Endura Pro SL Primaloft jacket review
Endura’s lightweight quilted jacket provides effective insulation when the mercury drops
For a jacket with its degree of warmth, the Endura Pro SL Primaloft jacket is lightweight and compact. The quilted front and rear panels are very effective, as is the windproof fabric used, making it comfortable down to low temperatures. The back does tend to get a bit sweaty though, despite the laser cut ventilation which it incorporates.
Very warm for its weight
Packable with own bag
Zipped centre pocket
Back tends to get sweaty
Bulkier contents droop from the side pockets
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The Endura Pro SL Primaloft jacket is a lightweight outer layer with plenty of insulation. This is provided by quilted PrimaLoft insulation in the front and rear panels. The front-facing parts of the arms are padded too. The side panels and the rear of the arms are much thinner, stretchy single layer fabric. All the face fabrics are windproof too.
So you get excellent warmth and insulation in the Endura Pro SL Primaloft jacket; I was comfortable wearing just a sleeveless baselayer underneath in temperatures around 10C. Typically in such conditions, I find my arms get cold, but this wasn’t the case with the Endura Pro SL Primaloft jacket. It was comfortable at lower temperatures too with a thicker, long sleeved baselayer underneath.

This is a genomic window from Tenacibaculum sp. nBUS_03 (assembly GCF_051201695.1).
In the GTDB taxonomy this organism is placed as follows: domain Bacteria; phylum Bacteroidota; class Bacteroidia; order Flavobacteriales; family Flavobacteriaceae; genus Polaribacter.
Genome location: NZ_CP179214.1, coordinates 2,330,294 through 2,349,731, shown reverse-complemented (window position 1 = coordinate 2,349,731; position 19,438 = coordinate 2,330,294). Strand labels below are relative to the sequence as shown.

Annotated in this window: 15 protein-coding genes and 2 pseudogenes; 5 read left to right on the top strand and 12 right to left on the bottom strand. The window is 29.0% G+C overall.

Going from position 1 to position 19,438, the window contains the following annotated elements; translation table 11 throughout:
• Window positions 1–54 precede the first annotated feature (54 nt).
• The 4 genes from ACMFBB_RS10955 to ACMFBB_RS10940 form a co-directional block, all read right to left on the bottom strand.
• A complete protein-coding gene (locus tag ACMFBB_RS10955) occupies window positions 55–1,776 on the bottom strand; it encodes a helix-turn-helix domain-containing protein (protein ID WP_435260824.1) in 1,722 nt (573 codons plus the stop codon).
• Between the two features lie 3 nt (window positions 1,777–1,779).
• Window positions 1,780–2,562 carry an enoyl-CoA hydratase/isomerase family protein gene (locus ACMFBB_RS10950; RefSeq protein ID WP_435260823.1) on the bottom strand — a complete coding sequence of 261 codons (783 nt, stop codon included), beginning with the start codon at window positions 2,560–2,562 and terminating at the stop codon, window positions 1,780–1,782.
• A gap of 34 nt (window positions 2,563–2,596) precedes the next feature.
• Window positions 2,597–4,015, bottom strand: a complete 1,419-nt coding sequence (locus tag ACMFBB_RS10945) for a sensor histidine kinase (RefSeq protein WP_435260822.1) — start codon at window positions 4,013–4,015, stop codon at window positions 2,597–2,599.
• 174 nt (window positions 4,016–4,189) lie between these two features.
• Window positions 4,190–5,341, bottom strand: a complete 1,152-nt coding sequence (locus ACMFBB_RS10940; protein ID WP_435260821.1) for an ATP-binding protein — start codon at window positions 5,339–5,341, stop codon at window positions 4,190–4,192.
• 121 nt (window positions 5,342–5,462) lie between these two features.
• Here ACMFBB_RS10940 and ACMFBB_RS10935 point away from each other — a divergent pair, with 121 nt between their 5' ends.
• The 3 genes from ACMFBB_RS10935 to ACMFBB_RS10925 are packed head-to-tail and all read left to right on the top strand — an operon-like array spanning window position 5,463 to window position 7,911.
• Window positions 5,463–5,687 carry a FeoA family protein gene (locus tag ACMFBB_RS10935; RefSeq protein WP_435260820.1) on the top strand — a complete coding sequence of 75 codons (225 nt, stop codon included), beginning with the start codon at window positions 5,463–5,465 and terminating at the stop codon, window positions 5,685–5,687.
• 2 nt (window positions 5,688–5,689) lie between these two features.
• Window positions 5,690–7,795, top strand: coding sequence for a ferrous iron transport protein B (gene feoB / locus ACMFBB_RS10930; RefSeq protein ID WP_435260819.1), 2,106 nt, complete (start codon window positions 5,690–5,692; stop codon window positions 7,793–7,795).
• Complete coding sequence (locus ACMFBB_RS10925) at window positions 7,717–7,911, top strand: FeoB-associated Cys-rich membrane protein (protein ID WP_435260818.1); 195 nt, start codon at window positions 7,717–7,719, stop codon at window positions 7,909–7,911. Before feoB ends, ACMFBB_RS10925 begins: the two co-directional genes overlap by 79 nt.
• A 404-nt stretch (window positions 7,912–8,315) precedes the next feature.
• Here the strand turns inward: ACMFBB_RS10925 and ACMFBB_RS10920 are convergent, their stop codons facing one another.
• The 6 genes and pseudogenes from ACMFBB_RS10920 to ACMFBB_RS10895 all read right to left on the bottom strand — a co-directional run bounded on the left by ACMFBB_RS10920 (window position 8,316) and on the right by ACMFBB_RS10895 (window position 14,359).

Endura fits a two-way zip, backed by a flap, so you can adjust ventilation, or keep zipped up for maximum wind resistance. The fit is close at the collar, waist and cuffs, so there’s no tendency for cold breezes to find their way in via the openings. But there’s enough room to layer up underneath. Despite this, the Endura Pro SL Primaloft jacket is not prone to windflap.
With an insulated jacket, there’s a tendency for your back to get sweaty. I found this to be the case with the Endura Pro SL Primaloft jacket, despite Endura laser cutting ventilation holes between the baffles in the rear panel. But with the insulation and synthetic face fabric, I didn’t feel cold, either when riding or stopped.
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There are the usual three rear pockets in the Endura Pro SL Primaloft jacket, with the central pocket carrying a reflective logo and a reflective tab above its top. It’s much larger than the two side pockets, is trapezoid and has a concealed top zip. For a jacket likely to be worn in damp conditions, this seems a sensible arrangement to keep the pocket contents clean and dry.
But it does mean that any longer items like a pump need to be stowed in one of the outer pockets. These are angular and wrap around the side of your waist and they have laser cut venting/drainage holes at their bottoms. I found that my pump tended to droop out of the side a little: not a big deal, but you might want to carry your pump on your frame instead.
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For a piece with its degree of insulation, the Endura Pro SL Primaloft jacket folds up very compact and comes with its own stuffsack which packs it into a close ball. It isn’t going to fit into a jersey pocket, but for bikepackers and anyone carrying a bit of luggage, it would make an ideal layering piece for cold starts and high altitude overnights.
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Paul started writing for Cycling Weekly in 2015, covering cycling tech, new bikes and product testing. Since then, he’s reviewed hundreds of bikes and thousands of other pieces of cycling equipment for the magazine and the Cycling Weekly website.
He’s been cycling for a lot longer than that though and his travels by bike have taken him all around Europe and to California. He’s been riding gravel since before gravel bikes existed too, riding a cyclocross bike through the Chilterns and along the South Downs.
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